File Photo by Angie de Silva
There seems to be a contradiction between Senator Richard Gordon’s own words and actions on the controversial move to abolish the agency tasked to recover the billions of pesos plundered during the Marcos dictatorship.
On Wednesday, May 16, Gordon said he was against the measure that aims to abolish the Presidential Commission on Good Government (PCGG) and transfer its powers to the Office of the Solicitor General (OSG).
The current chief of the OSG, Solicitor General Jose Calida, is a known Marcos supporter.
“At the moment, I dont think you should abolish it. That is my disposition because you need a special team to go after these people pero kailangan i-motivate sila na bilisan nila. Bigyan mo sila ng timeline para mabilis kasi kung kulang sa abogado nila, hindi nila magagawa talaga 'yan,” said Gordon, chair of the justice committee tasked to lead hearings on the bill.
(That is my disposition because you need a special team to go after these people but you need to motivate them to speed up [the cases]. Give them a timeline to speed up the workd because if they lack lawyers, they really can't do that.)
But just 5 months ago, Gordon filed a bill that seeks to accomplish the exact opposite of his current pronouncements.
On December 4, 2017, Gordon filed Senate Bill 1626, which seeks to strengthen the OSG by increasing its powers and functions, by absorbing the functions of the PCGG and the Office of the Government Corporate Counsel (OGCC), the principal law office of government-owned and controlled corporations (GOCC).
“The bill seeks to consolidate the [PCGG and OCGG] functions into the OSG in order to achieve efficiency and economy, remove overlapping functions, and to eliminate possibilities of conflict in positions between the government’s law offices,” the explanatory note of Gordon's bill states.
Section 2 of the SB1626 says: “Towards this end, OGCC and PCGG are hereby abolished and their respective powers and functions are transferred to the OSG.”
Five months after he filed the bill, Gordon said the PCGG should remain “independent” and focused on recovering the ill-gotten wealth of the Marcos family.
“Dapat independent 'yan. Dapat makuha lahat 'yan. Pag i-u-under mo 'yan diyan [sa OSG], i-a-absorb, mawawala lang (It should be independent. All the ill-gotten wealth should be recovered. If you put PCGG under the OSG, it would just be lost)," he said.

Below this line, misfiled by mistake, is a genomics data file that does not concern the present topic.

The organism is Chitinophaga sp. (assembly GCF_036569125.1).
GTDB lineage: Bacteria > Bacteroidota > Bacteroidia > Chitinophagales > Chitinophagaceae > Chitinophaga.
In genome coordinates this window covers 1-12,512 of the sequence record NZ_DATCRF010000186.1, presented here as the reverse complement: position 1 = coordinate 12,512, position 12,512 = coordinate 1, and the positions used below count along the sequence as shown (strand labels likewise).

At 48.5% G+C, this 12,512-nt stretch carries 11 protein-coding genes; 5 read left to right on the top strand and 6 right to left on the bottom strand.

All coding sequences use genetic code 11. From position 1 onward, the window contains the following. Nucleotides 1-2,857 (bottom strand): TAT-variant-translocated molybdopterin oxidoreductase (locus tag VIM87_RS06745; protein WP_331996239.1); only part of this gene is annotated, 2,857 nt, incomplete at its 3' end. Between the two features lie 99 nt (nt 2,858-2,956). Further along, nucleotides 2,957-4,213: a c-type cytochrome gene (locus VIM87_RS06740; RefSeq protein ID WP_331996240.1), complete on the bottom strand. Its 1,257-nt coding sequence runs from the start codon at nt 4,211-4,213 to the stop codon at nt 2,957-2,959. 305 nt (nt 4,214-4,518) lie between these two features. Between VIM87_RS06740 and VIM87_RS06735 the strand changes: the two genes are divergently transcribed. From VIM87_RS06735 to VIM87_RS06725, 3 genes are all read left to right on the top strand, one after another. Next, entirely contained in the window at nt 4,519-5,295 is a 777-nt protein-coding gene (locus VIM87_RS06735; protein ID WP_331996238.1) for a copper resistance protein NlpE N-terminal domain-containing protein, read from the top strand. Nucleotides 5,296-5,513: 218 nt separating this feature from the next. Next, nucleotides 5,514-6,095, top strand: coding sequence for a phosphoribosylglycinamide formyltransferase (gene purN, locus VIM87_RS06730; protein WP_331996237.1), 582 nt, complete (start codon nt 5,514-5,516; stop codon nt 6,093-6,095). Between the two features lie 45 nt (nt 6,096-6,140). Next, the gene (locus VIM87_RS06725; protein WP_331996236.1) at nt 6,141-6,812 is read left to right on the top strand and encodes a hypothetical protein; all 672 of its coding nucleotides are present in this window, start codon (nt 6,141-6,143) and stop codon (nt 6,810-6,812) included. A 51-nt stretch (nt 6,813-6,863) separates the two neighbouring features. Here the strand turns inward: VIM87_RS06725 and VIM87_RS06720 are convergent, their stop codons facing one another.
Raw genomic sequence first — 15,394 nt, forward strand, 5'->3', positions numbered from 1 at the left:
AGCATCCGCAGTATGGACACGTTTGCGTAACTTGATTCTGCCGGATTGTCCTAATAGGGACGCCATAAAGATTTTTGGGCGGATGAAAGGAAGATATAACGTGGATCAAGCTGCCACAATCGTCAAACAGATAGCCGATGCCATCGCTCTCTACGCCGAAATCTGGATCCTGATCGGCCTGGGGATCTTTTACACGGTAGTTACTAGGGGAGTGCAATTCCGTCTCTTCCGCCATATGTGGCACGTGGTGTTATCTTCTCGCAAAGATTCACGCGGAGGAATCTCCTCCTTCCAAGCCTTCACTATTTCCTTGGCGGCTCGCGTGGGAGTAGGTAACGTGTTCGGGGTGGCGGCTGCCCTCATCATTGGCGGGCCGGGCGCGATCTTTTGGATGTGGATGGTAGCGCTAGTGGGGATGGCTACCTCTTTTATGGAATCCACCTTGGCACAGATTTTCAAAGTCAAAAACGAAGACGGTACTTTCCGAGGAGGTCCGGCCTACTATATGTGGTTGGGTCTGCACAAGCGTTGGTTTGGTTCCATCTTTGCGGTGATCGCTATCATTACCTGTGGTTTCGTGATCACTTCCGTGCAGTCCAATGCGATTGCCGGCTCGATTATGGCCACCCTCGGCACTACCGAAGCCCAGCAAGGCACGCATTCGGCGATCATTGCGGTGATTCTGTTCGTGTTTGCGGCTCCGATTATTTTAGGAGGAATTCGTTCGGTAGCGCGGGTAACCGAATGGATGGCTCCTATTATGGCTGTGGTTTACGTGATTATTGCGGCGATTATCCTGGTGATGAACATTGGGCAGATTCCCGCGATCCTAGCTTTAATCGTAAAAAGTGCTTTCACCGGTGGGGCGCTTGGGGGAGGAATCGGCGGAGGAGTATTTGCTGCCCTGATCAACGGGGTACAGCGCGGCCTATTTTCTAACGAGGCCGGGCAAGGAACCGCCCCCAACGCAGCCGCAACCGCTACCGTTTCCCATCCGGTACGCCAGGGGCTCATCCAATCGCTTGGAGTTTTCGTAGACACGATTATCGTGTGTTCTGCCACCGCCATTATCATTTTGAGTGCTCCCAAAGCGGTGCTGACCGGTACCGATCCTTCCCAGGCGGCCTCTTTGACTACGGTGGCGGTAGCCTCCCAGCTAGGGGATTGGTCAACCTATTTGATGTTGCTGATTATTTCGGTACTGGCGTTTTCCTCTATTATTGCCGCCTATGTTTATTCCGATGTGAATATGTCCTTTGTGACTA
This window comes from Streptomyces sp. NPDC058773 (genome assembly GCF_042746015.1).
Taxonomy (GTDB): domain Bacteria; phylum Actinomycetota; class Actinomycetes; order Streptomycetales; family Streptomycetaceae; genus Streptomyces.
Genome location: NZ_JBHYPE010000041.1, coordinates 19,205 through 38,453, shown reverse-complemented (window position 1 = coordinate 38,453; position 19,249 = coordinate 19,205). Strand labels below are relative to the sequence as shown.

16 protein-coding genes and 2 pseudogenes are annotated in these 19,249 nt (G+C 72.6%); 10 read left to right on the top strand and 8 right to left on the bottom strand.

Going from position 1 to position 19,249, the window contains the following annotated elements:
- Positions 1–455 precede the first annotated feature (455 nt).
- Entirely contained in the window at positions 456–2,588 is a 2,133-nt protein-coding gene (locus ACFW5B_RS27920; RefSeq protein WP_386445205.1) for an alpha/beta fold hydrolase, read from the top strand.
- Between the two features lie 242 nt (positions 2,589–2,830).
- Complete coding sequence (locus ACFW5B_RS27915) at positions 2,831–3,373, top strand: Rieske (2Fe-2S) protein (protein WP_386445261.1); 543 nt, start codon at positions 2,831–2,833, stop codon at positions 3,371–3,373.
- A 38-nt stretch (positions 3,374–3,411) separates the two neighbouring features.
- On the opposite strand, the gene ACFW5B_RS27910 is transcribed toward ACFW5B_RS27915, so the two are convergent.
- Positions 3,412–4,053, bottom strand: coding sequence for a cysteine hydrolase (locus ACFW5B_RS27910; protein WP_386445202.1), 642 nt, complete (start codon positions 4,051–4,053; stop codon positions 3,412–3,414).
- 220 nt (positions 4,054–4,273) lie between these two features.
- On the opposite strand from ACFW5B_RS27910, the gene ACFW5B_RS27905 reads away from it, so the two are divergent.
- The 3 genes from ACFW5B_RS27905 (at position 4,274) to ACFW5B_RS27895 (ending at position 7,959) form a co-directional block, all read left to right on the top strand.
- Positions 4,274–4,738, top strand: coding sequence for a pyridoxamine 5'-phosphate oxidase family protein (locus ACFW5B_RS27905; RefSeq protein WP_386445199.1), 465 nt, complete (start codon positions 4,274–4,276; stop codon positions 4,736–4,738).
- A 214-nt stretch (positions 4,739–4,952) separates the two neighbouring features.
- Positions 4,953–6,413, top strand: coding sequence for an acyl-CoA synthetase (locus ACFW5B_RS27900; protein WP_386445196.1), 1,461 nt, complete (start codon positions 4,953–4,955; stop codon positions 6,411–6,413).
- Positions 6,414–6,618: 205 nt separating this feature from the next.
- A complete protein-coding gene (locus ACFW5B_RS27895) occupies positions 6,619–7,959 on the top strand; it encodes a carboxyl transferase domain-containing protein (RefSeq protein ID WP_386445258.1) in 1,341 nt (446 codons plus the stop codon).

On Tuesday, May 15, the House voted 162-10-0 to approve House Bill 7376, which seeks to strengthen the OSG by increasing its powers and functions, by absorbing the functions of the PCGG and the Office of the Government Corporate Counsel (OGCC).
At the Senate, it is still pending with Gordon's committee. In fact, he said he was already writing the committee report on the proposal.
Minority senators opposed the measure. Senate President Aquilino Pimentel III, meanwhile, backed the PCGG’s abolition. He said the focus should be on strengthening the OSG itself, and not Calida.
What might have caused Gordon's about-face? A check on his previous statements on the proposed abolition of the PCGG would show that much earlier – in February this year – he had already expressed reservations about the objectives of his own bill, citing concerns over conflict of interest in relation to Calida.
Gordon also said recently that the bill is unlikely to muster enough support in the Senate. The Duterte administration supports the abolition of the PCGG, which Budget Secretary Benjamin Diokno described as a non-performing agency. – Rappler.com
Camille Elemia is Rappler's lead reporter for media, disinformation, and democracy. She won an ILO award in 2017. She received the prestigious Fulbright-Hubert Humphrey fellowship in 2019, allowing her to further study media and politics in the US. Email email@example.com